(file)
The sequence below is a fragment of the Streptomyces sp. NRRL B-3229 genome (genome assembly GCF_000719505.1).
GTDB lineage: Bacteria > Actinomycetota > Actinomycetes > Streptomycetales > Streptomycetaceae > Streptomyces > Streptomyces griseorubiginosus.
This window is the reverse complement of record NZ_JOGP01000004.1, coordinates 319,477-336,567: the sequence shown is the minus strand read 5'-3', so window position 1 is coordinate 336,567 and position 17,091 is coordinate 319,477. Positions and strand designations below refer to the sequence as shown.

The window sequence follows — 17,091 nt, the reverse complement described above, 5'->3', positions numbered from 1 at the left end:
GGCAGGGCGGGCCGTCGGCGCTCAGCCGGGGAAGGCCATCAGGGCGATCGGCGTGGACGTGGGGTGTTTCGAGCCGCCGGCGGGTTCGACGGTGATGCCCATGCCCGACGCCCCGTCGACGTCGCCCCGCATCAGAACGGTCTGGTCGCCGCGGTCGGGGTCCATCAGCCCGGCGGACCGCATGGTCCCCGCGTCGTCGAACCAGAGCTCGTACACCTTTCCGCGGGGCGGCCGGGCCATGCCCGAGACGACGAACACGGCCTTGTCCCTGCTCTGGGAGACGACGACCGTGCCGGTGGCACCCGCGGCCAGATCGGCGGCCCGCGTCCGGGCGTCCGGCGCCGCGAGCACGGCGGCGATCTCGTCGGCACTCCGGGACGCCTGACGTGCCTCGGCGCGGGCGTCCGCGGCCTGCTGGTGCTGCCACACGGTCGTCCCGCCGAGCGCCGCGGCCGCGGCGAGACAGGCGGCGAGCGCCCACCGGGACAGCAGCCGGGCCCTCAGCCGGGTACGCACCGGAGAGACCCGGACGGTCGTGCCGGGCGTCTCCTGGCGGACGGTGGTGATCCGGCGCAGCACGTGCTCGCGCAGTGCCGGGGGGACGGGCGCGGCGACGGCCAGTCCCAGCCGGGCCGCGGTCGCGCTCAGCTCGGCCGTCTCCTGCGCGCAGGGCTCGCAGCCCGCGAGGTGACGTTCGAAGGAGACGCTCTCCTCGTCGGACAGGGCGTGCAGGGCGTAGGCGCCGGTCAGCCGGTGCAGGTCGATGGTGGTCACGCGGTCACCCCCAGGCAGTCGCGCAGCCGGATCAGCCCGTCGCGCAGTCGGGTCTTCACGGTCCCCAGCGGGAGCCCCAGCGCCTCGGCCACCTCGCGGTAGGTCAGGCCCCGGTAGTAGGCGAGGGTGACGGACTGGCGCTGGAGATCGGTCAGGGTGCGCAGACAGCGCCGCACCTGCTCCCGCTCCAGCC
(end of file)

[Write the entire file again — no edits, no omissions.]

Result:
The sequence below is a fragment of the Streptomyces sp. NRRL B-3229 genome (genome assembly GCF_000719505.1).
GTDB lineage: Bacteria > Actinomycetota > Actinomycetes > Streptomycetales > Streptomycetaceae > Streptomyces > Streptomyces griseorubiginosus.
This window is the reverse complement of record NZ_JOGP01000004.1, coordinates 319,477-336,567: the sequence shown is the minus strand read 5'-3', so window position 1 is coordinate 336,567 and position 17,091 is coordinate 319,477. Positions and strand designations below refer to the sequence as shown.

The window sequence follows — 17,091 nt, the reverse complement described above, 5'->3', positions numbered from 1 at the left end:
GGCAGGGCGGGCCGTCGGCGCTCAGCCGGGGAAGGCCATCAGGGCGATCGGCGTGGACGTGGGGTGTTTCGAGCCGCCGGCGGGTTCGACGGTGATGCCCATGCCCGACGCCCCGTCGACGTCGCCCCGCATCAGAACGGTCTGGTCGCCGCGGTCGGGGTCCATCAGCCCGGCGGACCGCATGGTCCCCGCGTCGTCGAACCAGAGCTCGTACACCTTTCCGCGGGGCGGCCGGGCCATGCCCGAGACGACGAACACGGCCTTGTCCCTGCTCTGGGAGACGACGACCGTGCCGGTGGCACCCGCGGCCAGATCGGCGGCCCGCGTCCGGGCGTCCGGCGCCGCGAGCACGGCGGCGATCTCGTCGGCACTCCGGGACGCCTGACGTGCCTCGGCGCGGGCGTCCGCGGCCTGCTGGTGCTGCCACACGGTCGTCCCGCCGAGCGCCGCGGCCGCGGCGAGACAGGCGGCGAGCGCCCACCGGGACAGCAGCCGGGCCCTCAGCCGGGTACGCACCGGAGAGACCCGGACGGTCGTGCCGGGCGTCTCCTGGCGGACGGTGGTGATCCGGCGCAGCACGTGCTCGCGCAGTGCCGGGGGGACGGGCGCGGCGACGGCCAGTCCCAGCCGGGCCGCGGTCGCGCTCAGCTCGGCCGTCTCCTGCGCGCAGGGCTCGCAGCCCGCGAGGTGACGTTCGAAGGAGACGCTCTCCTCGTCGGACAGGGCGTGCAGGGCGTAGGCGCCGGTCAGCCGGTGCAGGTCGATGGTGGTCACGCGGTCACCCCCAGGCAGTCGCGCAGCCGGATCAGCCCGTCGCGCAGTCGGGTCTTCACGGTCCCCAGCGGGAGCCCCAGCGCCTCGGCCACCTCGCGGTAGGTCAGGCCCCGGTAGTAGGCGAGGGTGACGGACTGGCGCTGGAGATCGGTCAGGGTGCGCAGACAGCGCCGCACCTGCTCCCGCTCCAGCC